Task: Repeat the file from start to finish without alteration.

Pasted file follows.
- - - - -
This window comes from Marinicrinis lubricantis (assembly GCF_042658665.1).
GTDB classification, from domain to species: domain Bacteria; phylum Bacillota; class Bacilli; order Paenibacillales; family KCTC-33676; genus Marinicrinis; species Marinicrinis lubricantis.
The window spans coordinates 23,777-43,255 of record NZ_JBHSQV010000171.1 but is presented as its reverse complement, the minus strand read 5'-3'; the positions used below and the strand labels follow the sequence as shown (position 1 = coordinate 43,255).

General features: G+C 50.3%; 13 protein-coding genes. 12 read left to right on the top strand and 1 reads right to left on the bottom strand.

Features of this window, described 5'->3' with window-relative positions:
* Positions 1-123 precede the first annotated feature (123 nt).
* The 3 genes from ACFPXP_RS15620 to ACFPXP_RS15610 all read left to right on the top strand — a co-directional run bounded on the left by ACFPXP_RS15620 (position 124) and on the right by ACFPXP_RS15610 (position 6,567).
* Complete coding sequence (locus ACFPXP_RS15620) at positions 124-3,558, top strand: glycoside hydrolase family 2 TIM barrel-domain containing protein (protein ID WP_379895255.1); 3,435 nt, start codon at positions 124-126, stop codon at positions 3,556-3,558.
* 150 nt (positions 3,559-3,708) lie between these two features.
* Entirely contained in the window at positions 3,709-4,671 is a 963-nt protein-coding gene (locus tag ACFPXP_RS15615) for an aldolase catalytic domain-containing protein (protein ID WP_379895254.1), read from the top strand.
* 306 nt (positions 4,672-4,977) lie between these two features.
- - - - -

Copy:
This window comes from Marinicrinis lubricantis (assembly GCF_042658665.1).
GTDB classification, from domain to species: domain Bacteria; phylum Bacillota; class Bacilli; order Paenibacillales; family KCTC-33676; genus Marinicrinis; species Marinicrinis lubricantis.
The window spans coordinates 23,777-43,255 of record NZ_JBHSQV010000171.1 but is presented as its reverse complement, the minus strand read 5'-3'; the positions used below and the strand labels follow the sequence as shown (position 1 = coordinate 43,255).

General features: G+C 50.3%; 13 protein-coding genes. 12 read left to right on the top strand and 1 reads right to left on the bottom strand.

Features of this window, described 5'->3' with window-relative positions:
* Positions 1-123 precede the first annotated feature (123 nt).
* The 3 genes from ACFPXP_RS15620 to ACFPXP_RS15610 all read left to right on the top strand — a co-directional run bounded on the left by ACFPXP_RS15620 (position 124) and on the right by ACFPXP_RS15610 (position 6,567).
* Complete coding sequence (locus ACFPXP_RS15620) at positions 124-3,558, top strand: glycoside hydrolase family 2 TIM barrel-domain containing protein (protein ID WP_379895255.1); 3,435 nt, start codon at positions 124-126, stop codon at positions 3,556-3,558.
* 150 nt (positions 3,559-3,708) lie between these two features.
* Entirely contained in the window at positions 3,709-4,671 is a 963-nt protein-coding gene (locus tag ACFPXP_RS15615) for an aldolase catalytic domain-containing protein (protein ID WP_379895254.1), read from the top strand.
* 306 nt (positions 4,672-4,977) lie between these two features.